Saturday, November 26, 2011

I'm sitting here in the very Starbucks I haunted for years when I lived in Baltimore, in Mt. Washington. The place used to be a working mill, and is in a brick loft-like building with high cathedral ceilings and a sense of history and intelligence. I came here to write, to work on the continuity "bible" when working for The Wire, scripts piled high as I documented each character's arc and attributes like badge numbers, occupations and types of guns they carried. Or, how they were killed off. I made friends here, none of which are working here anymore. The place has changed, from one of several tables to benches and long tables. It fits with the building and adds to the rustic ambiance. A high school boy sits across from me and works on calculus homework while I let my eyes relax out of focus, sinking into memories as Nick Drake's "Pink Moon" fills the room.

My mom is next door at Whole Foods, getting party snacks for company that we're having tomorrow. She drove me here, and it was striking at how unfamiliar the roads had become. Roads that I used to drive every day now looked foreign and unfamiliar. Before she left for the store, we sat at the table and looked through ancestry records on ancestry.com.

While I was at their house, I was finally able to take this picture of an oil painting that I did for Jack before I left for Los Angeles. It was my first try at a landscape as well as a sunset, and I painted it from a picture he took when he was camping in the Sinai Desert in Egypt. I didn't have a tripod to photograph it, so it may look a little distorted, but it was the best I could do.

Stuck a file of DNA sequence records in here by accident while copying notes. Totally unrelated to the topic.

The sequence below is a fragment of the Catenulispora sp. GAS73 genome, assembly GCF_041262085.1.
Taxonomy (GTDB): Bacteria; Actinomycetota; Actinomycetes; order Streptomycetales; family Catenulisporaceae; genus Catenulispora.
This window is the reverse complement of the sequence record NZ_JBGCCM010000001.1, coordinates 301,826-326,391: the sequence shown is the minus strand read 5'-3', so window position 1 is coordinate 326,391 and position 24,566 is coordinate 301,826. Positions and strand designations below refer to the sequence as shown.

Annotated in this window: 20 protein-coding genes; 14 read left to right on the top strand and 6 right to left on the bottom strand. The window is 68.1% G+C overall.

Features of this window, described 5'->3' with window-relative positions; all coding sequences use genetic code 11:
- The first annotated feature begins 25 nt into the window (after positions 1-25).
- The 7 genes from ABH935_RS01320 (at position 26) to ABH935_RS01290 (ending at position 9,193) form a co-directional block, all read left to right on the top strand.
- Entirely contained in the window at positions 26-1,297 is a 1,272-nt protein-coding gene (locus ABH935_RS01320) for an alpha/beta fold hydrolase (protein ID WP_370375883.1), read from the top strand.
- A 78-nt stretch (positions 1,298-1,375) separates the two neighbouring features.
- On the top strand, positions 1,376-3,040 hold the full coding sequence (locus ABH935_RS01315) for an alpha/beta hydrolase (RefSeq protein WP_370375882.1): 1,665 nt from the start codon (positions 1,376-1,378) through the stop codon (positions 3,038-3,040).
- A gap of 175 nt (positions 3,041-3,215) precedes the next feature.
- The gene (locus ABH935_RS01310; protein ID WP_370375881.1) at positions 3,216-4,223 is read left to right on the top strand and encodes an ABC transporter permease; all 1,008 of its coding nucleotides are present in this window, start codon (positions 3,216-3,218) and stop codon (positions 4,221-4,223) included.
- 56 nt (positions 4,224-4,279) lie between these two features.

Oil Painting I did of the Sinai Desert


We had a wonderful Thanksgiving at Chris and Hal's, a very cool couple who live next to my mom and have two incredibly smart children. Smart, but gracious and hip, as are the parents. Couldn't have asked for cooler neighbors. Another great couple and their son, who also live in the neighborhood, joined us for one hell of a delicious meal. And I mean, delicious. There was some serious work that went into that feast. Everything was perfect, the company, conversation, Spanish guitar music filling the room, the setting and food. It almost felt as if I'd never left, as I slipped so easily back into the stream in the neighborhood. It certainly didn't feel like four and a half years had passed.


I flew up to Baltimore last Tuesday for my first real vacation in 18 months. I didn't realize how long it had been or how burned out I was until I had a chance to sit back and look at the vast amount of time that I'd been "on." This realization happened while I was still on the job with about a month and a half to go in my contract. My sleeping patterns, fragile already, became hard to manage and I was tired... a lot.

The first night there, it rained, and I heard the soft patter of raindrops as I lay tucked warmly into a comfortable bed. It was gentle, peaceful and almost meditative. A perfect welcome into my "off" time, its wonderfulness best described as that feeling of comfort that one gets when putting on a sock just after it comes out of the dryer.

I'll update this post with some pictures as well as post them on Flickr.

Wednesday, November 09, 2011

Last week, I finished my job at Disney. I took this job for a 30-day stint with the possibility of longer if things worked out. 18 months later, I've worked the maximum amount of time allowed for a temporary employee in one department. My time here has both seemed like forever and as if it has just whizzed by.

They tried to hire me, but because of the uncertain fluxes in that department, couldn't add the head count. It wasn't for lack of trying by management. All along, I've been prepared for that, but when the actual day comes, emotionally it's hard. I'm sad about the departure.